Nearly half of 7th to 12th graders experienced sexual harassment in the last school year, according to a study, with 87 percent of those who have been harassed reporting negative effects such as absenteeism, poor sleep and stomachaches.
On its survey of a nationally representative group of 1,965 students, the American Association of University Women, a nonprofit research organization, defined harassment as “unwelcome sexual behavior that takes place in person or electronically.” Over all, girls reported being harassed more than boys — 56 percent compared with 40 percent — though it was evenly divided during middle school. Boys were more likely to be the harassers, according to the study, and children from lower-income families reported more severe effects.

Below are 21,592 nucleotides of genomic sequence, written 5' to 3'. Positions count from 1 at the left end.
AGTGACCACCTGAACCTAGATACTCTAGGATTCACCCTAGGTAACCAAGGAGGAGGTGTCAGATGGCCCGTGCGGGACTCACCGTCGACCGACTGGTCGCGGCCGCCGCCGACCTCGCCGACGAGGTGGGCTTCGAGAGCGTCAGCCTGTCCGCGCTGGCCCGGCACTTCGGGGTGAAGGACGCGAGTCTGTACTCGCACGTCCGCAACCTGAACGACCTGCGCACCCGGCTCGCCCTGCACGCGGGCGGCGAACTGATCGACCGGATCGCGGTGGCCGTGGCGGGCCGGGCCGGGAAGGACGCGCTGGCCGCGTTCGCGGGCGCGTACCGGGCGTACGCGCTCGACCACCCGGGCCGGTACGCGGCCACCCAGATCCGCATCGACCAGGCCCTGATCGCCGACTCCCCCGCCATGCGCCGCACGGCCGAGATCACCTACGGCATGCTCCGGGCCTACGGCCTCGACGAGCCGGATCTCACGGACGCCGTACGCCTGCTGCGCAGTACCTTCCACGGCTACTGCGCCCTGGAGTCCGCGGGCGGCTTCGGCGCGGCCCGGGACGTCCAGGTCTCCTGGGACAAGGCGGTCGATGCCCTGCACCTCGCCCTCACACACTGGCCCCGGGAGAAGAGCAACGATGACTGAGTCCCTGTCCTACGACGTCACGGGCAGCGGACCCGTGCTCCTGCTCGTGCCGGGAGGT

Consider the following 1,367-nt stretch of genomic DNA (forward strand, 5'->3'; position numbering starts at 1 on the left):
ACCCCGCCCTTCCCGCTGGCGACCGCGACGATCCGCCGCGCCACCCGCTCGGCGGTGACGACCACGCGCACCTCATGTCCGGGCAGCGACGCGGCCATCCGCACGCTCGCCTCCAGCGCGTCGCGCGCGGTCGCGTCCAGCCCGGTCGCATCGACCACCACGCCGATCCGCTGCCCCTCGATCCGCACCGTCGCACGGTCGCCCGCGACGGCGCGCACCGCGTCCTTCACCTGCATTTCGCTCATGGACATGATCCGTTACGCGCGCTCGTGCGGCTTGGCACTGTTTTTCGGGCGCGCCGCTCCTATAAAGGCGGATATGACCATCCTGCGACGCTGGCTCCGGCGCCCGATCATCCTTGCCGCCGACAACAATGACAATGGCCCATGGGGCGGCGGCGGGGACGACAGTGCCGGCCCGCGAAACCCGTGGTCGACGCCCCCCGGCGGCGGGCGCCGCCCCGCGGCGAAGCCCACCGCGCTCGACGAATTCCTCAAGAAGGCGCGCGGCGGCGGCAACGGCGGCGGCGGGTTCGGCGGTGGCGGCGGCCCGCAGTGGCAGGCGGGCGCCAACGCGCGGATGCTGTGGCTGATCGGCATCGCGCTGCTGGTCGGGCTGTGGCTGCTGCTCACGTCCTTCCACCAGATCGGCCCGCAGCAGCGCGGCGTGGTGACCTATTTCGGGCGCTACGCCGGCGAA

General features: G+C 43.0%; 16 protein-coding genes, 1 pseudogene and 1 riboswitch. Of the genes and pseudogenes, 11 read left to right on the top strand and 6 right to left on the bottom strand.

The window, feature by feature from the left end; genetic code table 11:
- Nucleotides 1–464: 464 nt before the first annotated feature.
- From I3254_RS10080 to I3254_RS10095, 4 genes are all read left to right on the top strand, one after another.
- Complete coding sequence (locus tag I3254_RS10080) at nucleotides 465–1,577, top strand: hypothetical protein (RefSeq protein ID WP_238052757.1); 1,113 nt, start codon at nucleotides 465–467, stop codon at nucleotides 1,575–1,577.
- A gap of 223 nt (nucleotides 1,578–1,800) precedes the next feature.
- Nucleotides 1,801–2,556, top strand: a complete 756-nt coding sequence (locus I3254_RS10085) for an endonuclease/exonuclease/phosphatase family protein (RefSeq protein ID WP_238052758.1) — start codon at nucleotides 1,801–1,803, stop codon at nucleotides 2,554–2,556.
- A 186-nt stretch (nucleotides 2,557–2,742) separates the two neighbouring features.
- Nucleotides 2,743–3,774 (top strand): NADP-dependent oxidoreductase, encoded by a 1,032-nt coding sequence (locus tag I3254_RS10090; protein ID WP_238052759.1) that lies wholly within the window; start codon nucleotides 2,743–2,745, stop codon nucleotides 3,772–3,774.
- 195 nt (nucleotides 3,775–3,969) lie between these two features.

“It’s pervasive, and almost a normal part of the school day,” said Catherine Hill, the director of research at the association and one of the authors of the report.
Over all, 48 percent of students surveyed said they were harassed during the 2010-11 school year. Forty-four percent of students said they were harassed “in person” — being subjected to unwelcome comments or jokes, inappropriate touching or sexual intimidation — and 30 percent reported online harassment, like receiving unwelcome comments, jokes or pictures through texts, e-mail, Facebook and other tools, or having sexual rumors, information or pictures spread about them.